Both Massachusetts Gov. Deval Patrick and President Obama have used the medical bankruptcy issue to justify their health reforms. Unfortunately, what Massachusetts reform has done is to take many of the previously uninsured, and make them UNDER-insured. That is, much of the new insurance is so skimpy that families can still be bankrupted when faced with a prolonged and expensive illness.
What do you mean, Steffie? I thought reducing medical bankruptcies was one of the justifications for passing health care reform in Massachusetts.
We found that medical bankruptcies did not fall significantly after Massachusetts's health reform. 59 percent of bankruptcies in early 2007 had medical illness or medical bills as a cause. In mid-2009, after the reform was fully implemented, 53 percent of bankruptcies had a medical cause --- a non-significant drop. The absolute number of bankruptcies that occurred in the wake of illness actually rose.
That's quite disturbing. Was this an unexpected development, Steffie?
The Obama administration told us from the outset that the new law would have coverage similar to the Massachusetts bill. So we could take a look at the coverage actually offered in Massachusetts through the insurance exchange, which in Massachusetts has the name "The Connector" and see what to expect. For someone in their late fifties, the least expensive (and most-commonly purchased) insurance offered by the Connector carries a premium of $5616 dollars annually, but comes with a whopping deductible of $2000 and then covers only 80% of the next $15,000 in expenses. Someone with a chronic condition like anxiety or diabetes could easily be out-of-pocket by $10,616 annually, year after year. No wonder we're still seeing medical bankruptcies in the state.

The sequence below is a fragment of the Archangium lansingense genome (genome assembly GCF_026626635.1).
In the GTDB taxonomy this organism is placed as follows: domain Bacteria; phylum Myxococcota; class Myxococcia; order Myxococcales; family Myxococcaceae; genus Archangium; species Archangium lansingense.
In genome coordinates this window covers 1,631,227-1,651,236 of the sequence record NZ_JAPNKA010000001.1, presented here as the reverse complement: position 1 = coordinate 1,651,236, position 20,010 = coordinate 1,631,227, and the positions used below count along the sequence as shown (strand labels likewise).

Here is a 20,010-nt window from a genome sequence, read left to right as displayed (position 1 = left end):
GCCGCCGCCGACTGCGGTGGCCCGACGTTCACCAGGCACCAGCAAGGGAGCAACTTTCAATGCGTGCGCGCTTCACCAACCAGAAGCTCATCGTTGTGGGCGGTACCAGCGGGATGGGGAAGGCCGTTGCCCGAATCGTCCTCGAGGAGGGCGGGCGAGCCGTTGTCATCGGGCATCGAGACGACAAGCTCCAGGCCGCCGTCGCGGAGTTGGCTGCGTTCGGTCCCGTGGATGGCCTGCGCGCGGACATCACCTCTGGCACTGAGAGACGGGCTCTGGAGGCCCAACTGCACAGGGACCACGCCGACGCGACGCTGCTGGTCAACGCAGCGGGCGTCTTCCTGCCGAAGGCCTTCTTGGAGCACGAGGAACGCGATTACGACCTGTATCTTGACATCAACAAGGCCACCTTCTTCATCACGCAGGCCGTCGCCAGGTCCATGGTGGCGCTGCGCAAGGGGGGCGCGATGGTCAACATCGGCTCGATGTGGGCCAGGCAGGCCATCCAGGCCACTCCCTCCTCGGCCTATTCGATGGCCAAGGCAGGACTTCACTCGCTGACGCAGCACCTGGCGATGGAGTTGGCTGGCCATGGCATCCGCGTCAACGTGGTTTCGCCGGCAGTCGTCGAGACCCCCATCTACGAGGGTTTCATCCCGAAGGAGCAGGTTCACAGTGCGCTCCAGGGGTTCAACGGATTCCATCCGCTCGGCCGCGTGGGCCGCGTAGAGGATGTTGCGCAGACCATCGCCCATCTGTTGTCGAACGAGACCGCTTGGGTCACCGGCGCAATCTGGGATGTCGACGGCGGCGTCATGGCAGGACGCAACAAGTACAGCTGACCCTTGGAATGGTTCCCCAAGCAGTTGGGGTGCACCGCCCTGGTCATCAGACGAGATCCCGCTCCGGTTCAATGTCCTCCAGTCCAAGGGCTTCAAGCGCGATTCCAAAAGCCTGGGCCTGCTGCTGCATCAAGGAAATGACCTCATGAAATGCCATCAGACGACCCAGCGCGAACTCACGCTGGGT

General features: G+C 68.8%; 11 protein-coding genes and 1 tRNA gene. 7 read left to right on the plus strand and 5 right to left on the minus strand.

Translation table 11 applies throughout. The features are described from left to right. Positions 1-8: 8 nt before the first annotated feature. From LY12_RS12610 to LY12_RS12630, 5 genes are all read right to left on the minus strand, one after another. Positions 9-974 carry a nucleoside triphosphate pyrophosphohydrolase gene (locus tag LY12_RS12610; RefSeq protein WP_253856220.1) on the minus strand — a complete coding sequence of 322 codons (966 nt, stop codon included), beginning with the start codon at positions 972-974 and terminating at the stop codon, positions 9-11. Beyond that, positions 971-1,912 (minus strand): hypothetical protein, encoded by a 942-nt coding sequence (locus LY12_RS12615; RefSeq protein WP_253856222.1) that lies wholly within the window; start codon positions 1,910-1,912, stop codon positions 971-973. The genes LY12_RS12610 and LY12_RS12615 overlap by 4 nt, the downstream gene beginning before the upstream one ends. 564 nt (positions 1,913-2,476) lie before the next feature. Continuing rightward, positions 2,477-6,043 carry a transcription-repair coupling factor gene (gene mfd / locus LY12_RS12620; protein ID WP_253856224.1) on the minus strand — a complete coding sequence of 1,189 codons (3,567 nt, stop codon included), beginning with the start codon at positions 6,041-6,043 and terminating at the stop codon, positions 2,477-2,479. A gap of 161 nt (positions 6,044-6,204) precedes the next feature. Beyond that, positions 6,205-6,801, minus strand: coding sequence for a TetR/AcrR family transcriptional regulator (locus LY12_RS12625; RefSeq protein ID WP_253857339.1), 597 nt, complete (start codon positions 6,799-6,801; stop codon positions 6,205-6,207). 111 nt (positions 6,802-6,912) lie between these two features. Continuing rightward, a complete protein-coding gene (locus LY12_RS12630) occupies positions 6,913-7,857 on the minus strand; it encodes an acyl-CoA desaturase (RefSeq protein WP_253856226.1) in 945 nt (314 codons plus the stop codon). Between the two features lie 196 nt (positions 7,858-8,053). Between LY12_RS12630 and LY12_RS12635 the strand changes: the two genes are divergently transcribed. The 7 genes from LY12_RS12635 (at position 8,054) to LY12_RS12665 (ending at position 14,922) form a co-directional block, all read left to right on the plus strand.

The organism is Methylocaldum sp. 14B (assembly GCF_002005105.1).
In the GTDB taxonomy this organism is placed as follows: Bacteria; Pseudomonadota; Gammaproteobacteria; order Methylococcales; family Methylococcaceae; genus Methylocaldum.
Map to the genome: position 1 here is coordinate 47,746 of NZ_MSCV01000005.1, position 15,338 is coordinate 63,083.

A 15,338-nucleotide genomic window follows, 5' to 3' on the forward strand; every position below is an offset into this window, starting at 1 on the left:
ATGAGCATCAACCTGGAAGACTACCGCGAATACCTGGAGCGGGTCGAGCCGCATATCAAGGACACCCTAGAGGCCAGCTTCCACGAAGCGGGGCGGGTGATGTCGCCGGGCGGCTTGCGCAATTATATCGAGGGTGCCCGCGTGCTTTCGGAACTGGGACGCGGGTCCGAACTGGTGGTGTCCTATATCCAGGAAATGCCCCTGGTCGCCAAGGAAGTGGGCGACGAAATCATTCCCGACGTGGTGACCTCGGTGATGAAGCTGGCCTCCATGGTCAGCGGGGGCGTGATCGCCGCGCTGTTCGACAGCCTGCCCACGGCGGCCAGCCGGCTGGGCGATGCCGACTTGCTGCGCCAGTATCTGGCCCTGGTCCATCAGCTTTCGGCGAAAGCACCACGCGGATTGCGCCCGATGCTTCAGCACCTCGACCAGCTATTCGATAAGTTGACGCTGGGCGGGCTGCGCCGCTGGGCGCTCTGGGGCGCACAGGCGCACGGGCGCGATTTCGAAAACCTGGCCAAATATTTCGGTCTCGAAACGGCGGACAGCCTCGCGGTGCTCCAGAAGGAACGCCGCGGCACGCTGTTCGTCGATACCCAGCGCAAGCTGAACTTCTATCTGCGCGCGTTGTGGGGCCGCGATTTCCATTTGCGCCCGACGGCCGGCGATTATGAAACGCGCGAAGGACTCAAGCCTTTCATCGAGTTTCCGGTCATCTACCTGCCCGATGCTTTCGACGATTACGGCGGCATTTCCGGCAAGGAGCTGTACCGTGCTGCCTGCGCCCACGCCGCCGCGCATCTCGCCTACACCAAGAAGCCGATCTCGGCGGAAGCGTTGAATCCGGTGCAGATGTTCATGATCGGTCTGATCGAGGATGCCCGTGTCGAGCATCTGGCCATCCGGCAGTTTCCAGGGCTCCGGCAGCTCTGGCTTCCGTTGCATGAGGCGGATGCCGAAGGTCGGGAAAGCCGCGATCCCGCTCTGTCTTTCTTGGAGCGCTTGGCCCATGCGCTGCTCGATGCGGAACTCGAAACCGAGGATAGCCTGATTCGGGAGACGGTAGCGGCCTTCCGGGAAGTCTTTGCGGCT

Yikes! Now what? Where does that leave us?
We still need single payer, non-profit national health insurance --- an expanded and improved Medicare for all. That's the model other countries have used to affordably cover all their residents. Medical bankruptcy is rare in Canada, which has national health insurance. Obama's 2010 national reform did little for families who already have insurance, which is usually full of gaps like co-payments, deductibles and uncovered services. In order for insurance to protect American families from bankruptcy, it needs to be not only universal, but comprehensive. That is, it needs to fully cover all medically necessary care.
How can we help to make single payer happen, Steffie?
One hopeful note is the political situation in Vermont. The single-payer movement in Vermont has pushed the state's politicians to embrace single-payer reform for that state, and Gov. Shumlin and Sen. Bernie Sanders are publicly committed to fighting to get the federal waivers necessary to implement such reform. At a national level, it is clear to policy analysts that the Obama reform did not resolve the two major problems in U.S. health care -- access to care and costs. And this will become clear to the American people very soon after the Obama plan is implemented in 2014. A resurgence in popular interest in real health reform will quickly emerge.
So that's moderately encouraging. Anything to add before we wrap this up?
Private health insurance is a defective product. We need to do what most other developed nations have done -- build a system of universal coverage based on non-profit, national health insurance.
Amen. I appreciate your bringing us up to date on this important issue, Steffie. Thank you very much.
Physicians for a National Health Program ( www.pnhp.org ) is an 18,000-member organization advocating single-payer national health insurance for the United States. PNHP had no role in funding the study mentioned above. To speak with a physician/spokesperson in your area, visit www.pnhp.org/stateactions or call (312) 782-6006.